Figure 18.1 Typical steps when processing a high

Figure 18.1 Typical steps when processing a high
Figure 18.1
Typical steps when processing a high-level query.
Query in a high-level language
SCANNING,
PARSING, AND
VALIDATING
Intermediate form of query
QUERY OPTIMIZER
Execution plan
QUERY CODE
GENERATOR
Code can be:
Code to execute the query
° Executed directly (interpreted mode)
° Stored and executed later whenever
needed (compiled mode)
RUNTIME DATABASE
PROCESSOR
Result of query
© Addison Wesley Longman, Inc. 2000, Elmasri/Navathe, Fundamentals of Database Systems, Third Edition
Figure 18.2
Outline of the sort-merge algorithm for external sorting.
i ➝ 1;
j ➝ b;
{size of the file in blocks}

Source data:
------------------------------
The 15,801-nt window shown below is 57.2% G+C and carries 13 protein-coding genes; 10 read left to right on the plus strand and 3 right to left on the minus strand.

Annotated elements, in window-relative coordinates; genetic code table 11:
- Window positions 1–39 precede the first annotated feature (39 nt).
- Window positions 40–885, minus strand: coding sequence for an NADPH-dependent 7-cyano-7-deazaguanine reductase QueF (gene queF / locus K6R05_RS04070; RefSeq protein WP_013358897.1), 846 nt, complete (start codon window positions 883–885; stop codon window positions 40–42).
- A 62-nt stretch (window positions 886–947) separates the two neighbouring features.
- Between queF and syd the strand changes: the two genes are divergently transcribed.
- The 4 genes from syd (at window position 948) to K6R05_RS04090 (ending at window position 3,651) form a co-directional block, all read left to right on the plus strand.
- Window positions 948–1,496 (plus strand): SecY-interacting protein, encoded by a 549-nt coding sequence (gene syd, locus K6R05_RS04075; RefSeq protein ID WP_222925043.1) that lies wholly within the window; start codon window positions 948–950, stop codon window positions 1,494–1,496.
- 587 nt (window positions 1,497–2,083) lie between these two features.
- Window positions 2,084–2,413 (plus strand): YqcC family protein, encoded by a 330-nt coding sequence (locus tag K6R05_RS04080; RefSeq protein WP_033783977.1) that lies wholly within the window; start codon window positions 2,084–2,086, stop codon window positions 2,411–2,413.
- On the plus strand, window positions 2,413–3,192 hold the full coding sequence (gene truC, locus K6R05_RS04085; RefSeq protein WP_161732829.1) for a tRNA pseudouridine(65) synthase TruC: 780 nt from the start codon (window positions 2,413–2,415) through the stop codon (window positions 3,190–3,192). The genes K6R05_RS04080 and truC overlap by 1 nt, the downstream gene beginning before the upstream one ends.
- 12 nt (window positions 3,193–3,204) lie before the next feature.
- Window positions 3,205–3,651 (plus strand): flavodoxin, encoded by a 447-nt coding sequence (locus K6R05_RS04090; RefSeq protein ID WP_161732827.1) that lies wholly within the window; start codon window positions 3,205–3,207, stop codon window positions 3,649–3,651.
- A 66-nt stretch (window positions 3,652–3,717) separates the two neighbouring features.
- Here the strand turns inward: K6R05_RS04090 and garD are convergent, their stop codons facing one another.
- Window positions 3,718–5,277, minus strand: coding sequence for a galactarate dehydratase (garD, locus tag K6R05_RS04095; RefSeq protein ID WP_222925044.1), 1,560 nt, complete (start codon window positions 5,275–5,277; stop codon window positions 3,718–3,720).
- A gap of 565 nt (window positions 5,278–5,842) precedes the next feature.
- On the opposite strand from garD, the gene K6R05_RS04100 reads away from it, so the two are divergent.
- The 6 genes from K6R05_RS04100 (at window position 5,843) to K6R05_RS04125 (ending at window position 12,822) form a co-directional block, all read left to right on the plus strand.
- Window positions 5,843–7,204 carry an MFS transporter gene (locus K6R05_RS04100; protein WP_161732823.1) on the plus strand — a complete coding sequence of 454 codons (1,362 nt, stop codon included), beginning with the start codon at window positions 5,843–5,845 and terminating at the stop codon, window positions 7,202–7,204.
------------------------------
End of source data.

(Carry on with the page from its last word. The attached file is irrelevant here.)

k ➝ n B;
{size of buffer in blocks}
m ➝ (j/k) ;
{Sort Phase}
while (i <= m)
do {
read next k blocks of the file into the buffer or if there are less than k blocks remaining,
then read in the remaining blocks;
sort the blocks in the buffer and write as a temporary subfile;
i ➝ i + 1;
}
{Merge Phase: merge subfiles until only 1 remains}
set
i ➝1;
p ➝ logk–1m; {p is the number of passes for the merging phase}
j ➝ m;
while (i <= p)
do {
n ➝1;
q ➝ (j / (k–1)) ; {number of subfiles to write in this pass}
while (n <= q)
do {
read next k–1 subfiles or remaining subfiles (from previous pass) one block at a time;
merge and write as new subfile;
n ➝ n + 1;
}
j ➝q;
i ➝ i + 1;
}
set
© Addison Wesley Longman, Inc. 2000, Elmasri/Navathe, Fundamentals of Database Systems, Third Edition
Figure 18.3 Implementing JOIN, PROJECT, UNION, INTERSECTION,
and SET DIFFERENCE by using sort-merge, where R has n tuples and S
has m tuples. (a) Implementing the operation T ← R A=B S. (b)
Implementing the operation T ← π<attribute list>(R).
(a)
sort the tuples in R on attribute A; (*assume R has n tuples (records) *)
sort the tuples in S on attribute B; (*assume S has m tuples (records) *)
set i ➝ 1, j ➝ 1;
while (i ≤ n) and (j ≤ m)
do{
if R(i)[A] > S(j)[B]
then